With Lewis Hamilton’s shocking news that he’s moving to Ferrari in 2025, the next question on everyone’s minds is who will replace him at Mercedes? Replacing a seven-time World Champion is no easy feat and there is no shortage of candidates, but who is on the radar?
There is contention with Alex Albon because not only has he been labelled a likely candidate to replace Hamilton, but also as a potential replacement for Red Bull’s Sergio Perez in 2025.
Why Alex Albon? The simple answer is his stunning form since moving to Williams following his demotion from Red Bull in 2021. The move would also mirror George Russell’s move from Williams to Mercedes and considering the close relationship both teams seem to have, it certainly makes things more likely. A recommendation from former Mercedes man, James Vowles, now team principal of Williams, certainly won’t hurt his chances.
While Hamilton may be taking his spot at Ferrari, Carlos Sainz might just switch seats with him at Mercedes. It makes sense for the same reason that Sainz’s partnership with Leclerc made sense. While Sainz may not be the most obviously quick driver, he is remarkably consistent. How do you think he got the moniker “smooth operator”?
At 29, Sainz has the experience and a proven race-winning record so why not? Sure, he isn’t Lewis Hamilton, but if George Russell is the man Mercedes are banking on to be the next big thing, then Sainz has already proved to be a strong second driver and what more can Mercedes ask for?
Esteban Ocon isn’t a driver that you would immediately think of as a Hamilton replacement. However, he has a longstanding relationship with Mercedes having been part of their junior driver programme before his F1 debut, as well as being picked as Mercedes’ reserve driver in 2019.
While Alpine have invested heavily in Ocon, his contract does come to an end in 2024 and when given the choice between a middling Alpine and a potential seat at Mercedes, it wouldn’t be surprising to see Ocon choosing the latter.
It would make sense that Mercedes’ own reserve driver would be a candidate for the race seat, right? His father raced for the team from 2010 to 2012 and team principal, Toto Wolff, has said that “he deserves to be on the grid” but were those just words?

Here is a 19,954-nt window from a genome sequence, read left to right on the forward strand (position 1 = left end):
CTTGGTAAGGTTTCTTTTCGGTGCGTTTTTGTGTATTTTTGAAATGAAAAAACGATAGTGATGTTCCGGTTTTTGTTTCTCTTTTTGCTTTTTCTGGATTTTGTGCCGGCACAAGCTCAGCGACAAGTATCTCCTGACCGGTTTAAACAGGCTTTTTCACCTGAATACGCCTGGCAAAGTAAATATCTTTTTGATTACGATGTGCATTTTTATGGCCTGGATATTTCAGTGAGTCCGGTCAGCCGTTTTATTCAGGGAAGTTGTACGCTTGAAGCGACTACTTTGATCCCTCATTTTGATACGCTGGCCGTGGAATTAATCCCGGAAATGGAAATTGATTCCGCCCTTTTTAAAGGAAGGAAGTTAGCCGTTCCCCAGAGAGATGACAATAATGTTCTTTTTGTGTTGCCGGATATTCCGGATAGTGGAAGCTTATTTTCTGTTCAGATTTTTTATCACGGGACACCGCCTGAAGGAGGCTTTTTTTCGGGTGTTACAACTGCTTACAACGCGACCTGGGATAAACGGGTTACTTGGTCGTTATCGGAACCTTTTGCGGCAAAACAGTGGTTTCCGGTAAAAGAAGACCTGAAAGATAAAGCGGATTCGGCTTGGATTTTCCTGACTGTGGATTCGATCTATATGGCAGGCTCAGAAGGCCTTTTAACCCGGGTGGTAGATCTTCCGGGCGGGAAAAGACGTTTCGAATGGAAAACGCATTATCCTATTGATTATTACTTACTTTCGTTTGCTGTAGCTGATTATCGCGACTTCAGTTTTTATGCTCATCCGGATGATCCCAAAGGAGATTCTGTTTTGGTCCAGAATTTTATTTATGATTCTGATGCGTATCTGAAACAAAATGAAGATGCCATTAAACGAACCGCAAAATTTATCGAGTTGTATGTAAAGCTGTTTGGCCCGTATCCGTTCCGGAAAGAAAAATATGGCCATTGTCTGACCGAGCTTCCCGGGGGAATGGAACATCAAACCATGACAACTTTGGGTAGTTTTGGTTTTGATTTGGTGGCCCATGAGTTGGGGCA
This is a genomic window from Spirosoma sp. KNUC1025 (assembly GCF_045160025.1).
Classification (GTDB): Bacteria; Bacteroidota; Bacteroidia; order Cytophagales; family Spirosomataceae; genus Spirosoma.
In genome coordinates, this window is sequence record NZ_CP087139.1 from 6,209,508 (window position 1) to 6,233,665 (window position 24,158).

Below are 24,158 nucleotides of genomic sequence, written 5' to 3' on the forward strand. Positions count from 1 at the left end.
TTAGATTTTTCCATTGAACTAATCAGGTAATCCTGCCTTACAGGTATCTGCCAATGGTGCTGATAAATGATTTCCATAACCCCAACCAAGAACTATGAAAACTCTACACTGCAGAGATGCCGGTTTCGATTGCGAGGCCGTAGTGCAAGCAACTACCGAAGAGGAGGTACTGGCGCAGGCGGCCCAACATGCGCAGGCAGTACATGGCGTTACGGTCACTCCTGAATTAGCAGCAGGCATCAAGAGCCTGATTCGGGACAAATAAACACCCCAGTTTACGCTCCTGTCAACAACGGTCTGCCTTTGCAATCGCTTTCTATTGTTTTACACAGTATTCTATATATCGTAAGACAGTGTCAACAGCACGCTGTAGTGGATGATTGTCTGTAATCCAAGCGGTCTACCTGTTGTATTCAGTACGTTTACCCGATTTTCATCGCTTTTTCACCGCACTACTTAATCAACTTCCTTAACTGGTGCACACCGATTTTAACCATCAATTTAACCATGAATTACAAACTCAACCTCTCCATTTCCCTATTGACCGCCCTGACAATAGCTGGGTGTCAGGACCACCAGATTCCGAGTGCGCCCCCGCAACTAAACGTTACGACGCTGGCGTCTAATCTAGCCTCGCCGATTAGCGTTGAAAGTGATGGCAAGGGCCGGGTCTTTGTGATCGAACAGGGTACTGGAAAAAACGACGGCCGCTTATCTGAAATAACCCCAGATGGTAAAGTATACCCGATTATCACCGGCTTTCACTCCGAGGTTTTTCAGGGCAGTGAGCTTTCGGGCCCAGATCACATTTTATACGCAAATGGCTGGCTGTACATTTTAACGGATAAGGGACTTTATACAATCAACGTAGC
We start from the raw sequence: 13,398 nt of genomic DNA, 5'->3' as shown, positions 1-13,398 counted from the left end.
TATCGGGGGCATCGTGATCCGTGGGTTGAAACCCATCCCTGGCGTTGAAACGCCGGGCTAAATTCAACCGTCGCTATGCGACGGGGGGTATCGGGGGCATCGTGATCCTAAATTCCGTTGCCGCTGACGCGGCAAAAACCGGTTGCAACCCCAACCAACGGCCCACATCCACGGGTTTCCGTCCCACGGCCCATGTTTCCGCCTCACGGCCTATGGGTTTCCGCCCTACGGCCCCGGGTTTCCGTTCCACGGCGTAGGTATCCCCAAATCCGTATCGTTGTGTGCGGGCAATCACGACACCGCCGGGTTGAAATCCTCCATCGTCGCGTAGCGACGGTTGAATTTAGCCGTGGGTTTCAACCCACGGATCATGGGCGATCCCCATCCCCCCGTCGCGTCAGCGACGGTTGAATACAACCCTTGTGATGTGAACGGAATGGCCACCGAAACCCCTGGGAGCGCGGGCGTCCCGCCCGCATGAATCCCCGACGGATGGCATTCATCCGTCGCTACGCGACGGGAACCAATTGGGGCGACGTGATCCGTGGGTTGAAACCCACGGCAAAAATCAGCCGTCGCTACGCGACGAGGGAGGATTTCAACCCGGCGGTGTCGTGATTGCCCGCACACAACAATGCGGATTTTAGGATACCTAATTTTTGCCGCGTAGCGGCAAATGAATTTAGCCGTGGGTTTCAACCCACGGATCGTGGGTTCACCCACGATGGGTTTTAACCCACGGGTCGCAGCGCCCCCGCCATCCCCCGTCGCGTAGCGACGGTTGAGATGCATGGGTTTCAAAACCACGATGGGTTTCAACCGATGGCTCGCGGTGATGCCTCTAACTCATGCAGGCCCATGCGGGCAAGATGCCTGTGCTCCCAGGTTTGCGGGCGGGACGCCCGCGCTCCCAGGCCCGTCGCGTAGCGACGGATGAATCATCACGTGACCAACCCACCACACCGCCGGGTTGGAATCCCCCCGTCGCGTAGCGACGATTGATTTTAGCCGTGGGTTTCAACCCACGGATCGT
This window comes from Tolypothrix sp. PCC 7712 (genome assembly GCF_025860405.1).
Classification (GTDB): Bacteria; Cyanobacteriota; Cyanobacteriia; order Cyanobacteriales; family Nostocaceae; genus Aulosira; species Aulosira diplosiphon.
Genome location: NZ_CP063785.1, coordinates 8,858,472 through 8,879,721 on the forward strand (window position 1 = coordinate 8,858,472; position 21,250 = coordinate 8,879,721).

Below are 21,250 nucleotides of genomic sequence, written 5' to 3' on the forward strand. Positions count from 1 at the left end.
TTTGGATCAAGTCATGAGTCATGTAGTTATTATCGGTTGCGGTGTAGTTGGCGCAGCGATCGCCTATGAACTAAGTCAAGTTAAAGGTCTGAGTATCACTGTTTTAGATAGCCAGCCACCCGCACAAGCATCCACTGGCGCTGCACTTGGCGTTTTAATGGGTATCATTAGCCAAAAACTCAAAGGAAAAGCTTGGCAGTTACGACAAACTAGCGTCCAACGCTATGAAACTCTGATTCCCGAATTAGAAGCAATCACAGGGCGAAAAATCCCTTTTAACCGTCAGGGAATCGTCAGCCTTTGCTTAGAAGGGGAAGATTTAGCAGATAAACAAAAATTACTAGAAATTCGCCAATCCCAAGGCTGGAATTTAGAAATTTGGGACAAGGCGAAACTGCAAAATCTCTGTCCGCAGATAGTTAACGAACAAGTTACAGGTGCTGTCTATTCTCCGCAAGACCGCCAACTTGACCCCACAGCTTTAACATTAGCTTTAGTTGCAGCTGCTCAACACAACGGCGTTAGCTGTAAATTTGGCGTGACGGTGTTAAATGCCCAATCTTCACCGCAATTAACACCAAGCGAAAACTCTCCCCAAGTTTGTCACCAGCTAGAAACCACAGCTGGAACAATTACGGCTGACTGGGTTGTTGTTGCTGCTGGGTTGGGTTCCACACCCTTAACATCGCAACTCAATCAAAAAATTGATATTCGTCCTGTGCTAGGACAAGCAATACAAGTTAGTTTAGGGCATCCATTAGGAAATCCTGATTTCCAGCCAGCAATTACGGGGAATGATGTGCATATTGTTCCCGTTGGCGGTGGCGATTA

Mick Schumacher didn’t impress during his two years at Haas, rather he developed a reputation for crashing cars. So without a solid racing record, is Wolff willing to roll the dice on one of the most in demand seats in F1 on Schumacher?
What it will likely come down to is whether Schumacher impresses with Alpine in the World Endurance Championship. Otherwise, why take the risk?
Andrea Kimi Antonelli
What if Mercedes are already thinking longer term? What if there’s a driver who is making huge waves in the junior categories? Andrea Kimi Antonelli is perhaps Mercedes’ most exciting junior driver prospect since George Russell and he hasn’t even raced in Formula 2 yet.
In 2022, Antonelli became an F4 champion alongside becoming a double Formula Regional champion in Europe and the Middle East in 2023. The 17-year-old has impressed Mercedes so much that they are fast-tracking him into Formula 2 in 2024.
It’s likely he’ll have a strong debut, but it might still be too early for him to take Hamilton’s seat next year. That is, unless he wins, right? Regardless, Antonelli is a wild card that we’ll have to keep our eyes on.
Fernando Alonso moving to Mercedes doesn’t seem very likely, but it still remains a potential option. Alonso has made it clear that he wants a third title, but whether keeps faith in Aston Martin to help him do so remains to be seen.
Aston Martin dropped off partway through the 2023 season despite their amazing debut. If this is repeated in 2024, Alonso might start considering his options. However, if Mercedes don’t show marked improvement in 2024, then Mercedes won’t seem any likelier to hand him a third title than Aston Martin.
The Spaniard could even retire by the end of 2024, who can say for sure, but if he doesn’t it’s unlikely he’ll go to Mercedes as there is some bad blood between them.